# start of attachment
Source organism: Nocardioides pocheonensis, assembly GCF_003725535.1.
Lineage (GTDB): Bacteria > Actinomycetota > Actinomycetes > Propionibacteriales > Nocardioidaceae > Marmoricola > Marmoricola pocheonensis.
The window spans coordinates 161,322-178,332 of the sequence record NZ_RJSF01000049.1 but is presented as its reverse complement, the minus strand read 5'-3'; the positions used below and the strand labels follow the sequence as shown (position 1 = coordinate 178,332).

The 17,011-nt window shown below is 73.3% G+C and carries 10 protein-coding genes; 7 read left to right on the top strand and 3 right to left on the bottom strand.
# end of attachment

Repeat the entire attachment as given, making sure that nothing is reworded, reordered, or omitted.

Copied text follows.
Source organism: Nocardioides pocheonensis, assembly GCF_003725535.1.
Lineage (GTDB): Bacteria > Actinomycetota > Actinomycetes > Propionibacteriales > Nocardioidaceae > Marmoricola > Marmoricola pocheonensis.
The window spans coordinates 161,322-178,332 of the sequence record NZ_RJSF01000049.1 but is presented as its reverse complement, the minus strand read 5'-3'; the positions used below and the strand labels follow the sequence as shown (position 1 = coordinate 178,332).

The 17,011-nt window shown below is 73.3% G+C and carries 10 protein-coding genes; 7 read left to right on the top strand and 3 right to left on the bottom strand.